Tim Jeal is an expert on the subject having written biographies of Livingstone and Stanley and here covers some of the same material.
He updates the celebrated Moorhouse books on the search for the origin of the Nile, bringing in masses of recent research. The characters are an amazing array of adventurers, each risking life in Africa for a variety of reasons. The book is reminiscent of a recent book on Everest: none of the locals had any idea why the outsider white man wanted to carry out this exploration at such cost and risk to life.
Jeal's hero is Stanley. He reinstates Speake at the expense of Burton and presents Livingstone as unsaintlike. None of them seems likeable but immensely courageous and driven.The brutality, racism and snobbery of the time is quite nauseating. Deaths are recorded like the loss of chessmen rather than the extinction of real human lives.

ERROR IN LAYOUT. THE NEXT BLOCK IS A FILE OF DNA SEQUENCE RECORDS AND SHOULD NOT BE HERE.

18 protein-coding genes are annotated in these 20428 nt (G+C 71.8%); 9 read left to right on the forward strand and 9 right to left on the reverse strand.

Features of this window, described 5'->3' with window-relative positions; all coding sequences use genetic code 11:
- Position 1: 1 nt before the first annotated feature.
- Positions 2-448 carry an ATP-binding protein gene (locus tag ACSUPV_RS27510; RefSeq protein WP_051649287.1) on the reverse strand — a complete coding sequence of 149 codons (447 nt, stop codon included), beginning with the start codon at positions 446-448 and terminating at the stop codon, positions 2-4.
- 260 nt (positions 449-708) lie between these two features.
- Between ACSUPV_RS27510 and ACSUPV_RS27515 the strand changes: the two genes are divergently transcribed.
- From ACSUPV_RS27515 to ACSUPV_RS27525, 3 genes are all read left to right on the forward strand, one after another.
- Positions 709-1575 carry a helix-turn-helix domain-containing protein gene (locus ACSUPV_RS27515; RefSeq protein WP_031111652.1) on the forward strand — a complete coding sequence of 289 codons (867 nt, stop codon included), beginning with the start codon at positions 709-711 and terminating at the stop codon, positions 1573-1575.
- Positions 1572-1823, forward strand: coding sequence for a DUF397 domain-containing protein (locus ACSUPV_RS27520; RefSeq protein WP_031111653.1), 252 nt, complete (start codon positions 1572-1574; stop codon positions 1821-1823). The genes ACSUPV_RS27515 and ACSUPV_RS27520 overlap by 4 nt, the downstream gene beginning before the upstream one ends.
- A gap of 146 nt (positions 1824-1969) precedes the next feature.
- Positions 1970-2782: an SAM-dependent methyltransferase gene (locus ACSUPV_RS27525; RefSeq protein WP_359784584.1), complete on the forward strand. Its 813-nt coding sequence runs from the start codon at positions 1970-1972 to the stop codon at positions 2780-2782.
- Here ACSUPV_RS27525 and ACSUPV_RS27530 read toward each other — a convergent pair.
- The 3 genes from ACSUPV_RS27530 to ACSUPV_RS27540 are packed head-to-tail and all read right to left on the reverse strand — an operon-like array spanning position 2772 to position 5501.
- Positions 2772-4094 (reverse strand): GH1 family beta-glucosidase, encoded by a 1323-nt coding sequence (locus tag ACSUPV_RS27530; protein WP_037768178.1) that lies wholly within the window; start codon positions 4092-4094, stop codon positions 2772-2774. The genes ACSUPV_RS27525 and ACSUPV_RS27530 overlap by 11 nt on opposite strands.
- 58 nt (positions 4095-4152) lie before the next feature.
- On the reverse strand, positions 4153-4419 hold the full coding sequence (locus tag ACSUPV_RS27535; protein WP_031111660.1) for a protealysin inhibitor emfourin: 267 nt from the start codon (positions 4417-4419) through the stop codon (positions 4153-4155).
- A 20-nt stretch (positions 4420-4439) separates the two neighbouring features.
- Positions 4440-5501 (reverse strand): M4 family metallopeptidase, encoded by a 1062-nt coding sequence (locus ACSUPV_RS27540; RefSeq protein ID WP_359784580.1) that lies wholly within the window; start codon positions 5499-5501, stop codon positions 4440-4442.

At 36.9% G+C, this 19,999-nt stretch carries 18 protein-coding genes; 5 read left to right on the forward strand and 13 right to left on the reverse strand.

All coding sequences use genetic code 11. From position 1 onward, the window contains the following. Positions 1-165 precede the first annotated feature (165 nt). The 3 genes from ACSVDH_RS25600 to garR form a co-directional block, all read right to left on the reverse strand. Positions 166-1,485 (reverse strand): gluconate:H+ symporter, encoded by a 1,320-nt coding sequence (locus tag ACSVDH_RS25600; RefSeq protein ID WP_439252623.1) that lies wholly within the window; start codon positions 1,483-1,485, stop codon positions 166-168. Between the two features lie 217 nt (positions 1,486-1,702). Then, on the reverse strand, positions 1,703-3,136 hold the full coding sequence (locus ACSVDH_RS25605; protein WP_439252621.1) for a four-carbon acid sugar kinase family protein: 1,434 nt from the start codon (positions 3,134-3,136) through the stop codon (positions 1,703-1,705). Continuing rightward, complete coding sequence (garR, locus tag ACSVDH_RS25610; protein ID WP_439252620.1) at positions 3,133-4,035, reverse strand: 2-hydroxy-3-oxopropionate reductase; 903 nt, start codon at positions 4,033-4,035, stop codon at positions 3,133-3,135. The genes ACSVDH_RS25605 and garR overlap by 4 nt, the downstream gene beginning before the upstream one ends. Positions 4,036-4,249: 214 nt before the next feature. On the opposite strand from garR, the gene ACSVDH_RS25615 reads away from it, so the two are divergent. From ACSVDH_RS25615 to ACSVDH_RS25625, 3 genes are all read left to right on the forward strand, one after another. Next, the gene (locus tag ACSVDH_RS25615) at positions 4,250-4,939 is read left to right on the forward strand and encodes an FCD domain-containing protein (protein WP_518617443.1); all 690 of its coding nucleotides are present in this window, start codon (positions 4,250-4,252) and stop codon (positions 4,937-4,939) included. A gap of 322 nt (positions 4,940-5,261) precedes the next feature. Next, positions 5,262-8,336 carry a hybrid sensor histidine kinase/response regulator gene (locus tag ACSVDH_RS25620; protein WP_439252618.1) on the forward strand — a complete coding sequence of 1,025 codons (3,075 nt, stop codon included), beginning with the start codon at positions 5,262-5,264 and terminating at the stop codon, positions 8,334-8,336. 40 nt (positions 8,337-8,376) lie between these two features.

If there is a fault in the book it is perhaps that it tries to cover too much ground, bringing the story up to date in a pacy way but sometimes reading like a history textbook, rather than creating, as it does at its best, a real sense of what this kind of exploration must really have been like.